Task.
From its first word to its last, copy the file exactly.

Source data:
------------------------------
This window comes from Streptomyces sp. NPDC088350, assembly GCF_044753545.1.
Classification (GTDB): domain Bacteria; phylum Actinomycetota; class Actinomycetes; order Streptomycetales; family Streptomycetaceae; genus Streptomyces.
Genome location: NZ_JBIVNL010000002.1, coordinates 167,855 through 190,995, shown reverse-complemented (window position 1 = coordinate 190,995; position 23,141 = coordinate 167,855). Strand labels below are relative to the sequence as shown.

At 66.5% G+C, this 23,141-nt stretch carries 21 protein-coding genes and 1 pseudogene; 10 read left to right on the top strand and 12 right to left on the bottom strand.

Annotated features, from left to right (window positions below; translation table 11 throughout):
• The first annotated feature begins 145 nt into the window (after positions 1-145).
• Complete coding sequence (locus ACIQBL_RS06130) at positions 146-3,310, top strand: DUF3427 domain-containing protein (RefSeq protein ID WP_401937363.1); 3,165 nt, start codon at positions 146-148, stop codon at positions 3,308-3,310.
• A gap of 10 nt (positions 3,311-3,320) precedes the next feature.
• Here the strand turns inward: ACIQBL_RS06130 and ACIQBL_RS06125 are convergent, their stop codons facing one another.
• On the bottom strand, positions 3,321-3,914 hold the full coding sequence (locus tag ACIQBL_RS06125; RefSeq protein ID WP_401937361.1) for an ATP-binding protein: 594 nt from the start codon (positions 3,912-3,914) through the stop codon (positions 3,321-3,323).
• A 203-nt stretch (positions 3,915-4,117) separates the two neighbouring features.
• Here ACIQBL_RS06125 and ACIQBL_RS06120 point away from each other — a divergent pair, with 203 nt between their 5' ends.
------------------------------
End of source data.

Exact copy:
This window comes from Streptomyces sp. NPDC088350, assembly GCF_044753545.1.
Classification (GTDB): domain Bacteria; phylum Actinomycetota; class Actinomycetes; order Streptomycetales; family Streptomycetaceae; genus Streptomyces.
Genome location: NZ_JBIVNL010000002.1, coordinates 167,855 through 190,995, shown reverse-complemented (window position 1 = coordinate 190,995; position 23,141 = coordinate 167,855). Strand labels below are relative to the sequence as shown.

At 66.5% G+C, this 23,141-nt stretch carries 21 protein-coding genes and 1 pseudogene; 10 read left to right on the top strand and 12 right to left on the bottom strand.

Annotated features, from left to right (window positions below; translation table 11 throughout):
• The first annotated feature begins 145 nt into the window (after positions 1-145).
• Complete coding sequence (locus ACIQBL_RS06130) at positions 146-3,310, top strand: DUF3427 domain-containing protein (RefSeq protein ID WP_401937363.1); 3,165 nt, start codon at positions 146-148, stop codon at positions 3,308-3,310.
• A gap of 10 nt (positions 3,311-3,320) precedes the next feature.
• Here the strand turns inward: ACIQBL_RS06130 and ACIQBL_RS06125 are convergent, their stop codons facing one another.
• On the bottom strand, positions 3,321-3,914 hold the full coding sequence (locus tag ACIQBL_RS06125; RefSeq protein ID WP_401937361.1) for an ATP-binding protein: 594 nt from the start codon (positions 3,912-3,914) through the stop codon (positions 3,321-3,323).
• A 203-nt stretch (positions 3,915-4,117) separates the two neighbouring features.
• Here ACIQBL_RS06125 and ACIQBL_RS06120 point away from each other — a divergent pair, with 203 nt between their 5' ends.